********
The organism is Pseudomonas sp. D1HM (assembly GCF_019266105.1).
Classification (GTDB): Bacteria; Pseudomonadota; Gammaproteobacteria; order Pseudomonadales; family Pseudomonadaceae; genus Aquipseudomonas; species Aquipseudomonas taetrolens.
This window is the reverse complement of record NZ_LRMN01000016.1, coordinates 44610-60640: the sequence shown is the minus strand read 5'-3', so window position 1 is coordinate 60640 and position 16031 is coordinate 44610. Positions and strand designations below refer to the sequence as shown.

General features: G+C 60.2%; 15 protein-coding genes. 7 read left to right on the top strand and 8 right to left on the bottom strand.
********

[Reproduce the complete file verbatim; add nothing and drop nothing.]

The organism is Pseudomonas sp. D1HM (assembly GCF_019266105.1).
Classification (GTDB): Bacteria; Pseudomonadota; Gammaproteobacteria; order Pseudomonadales; family Pseudomonadaceae; genus Aquipseudomonas; species Aquipseudomonas taetrolens.
This window is the reverse complement of record NZ_LRMN01000016.1, coordinates 44610-60640: the sequence shown is the minus strand read 5'-3', so window position 1 is coordinate 60640 and position 16031 is coordinate 44610. Positions and strand designations below refer to the sequence as shown.

General features: G+C 60.2%; 15 protein-coding genes. 7 read left to right on the top strand and 8 right to left on the bottom strand.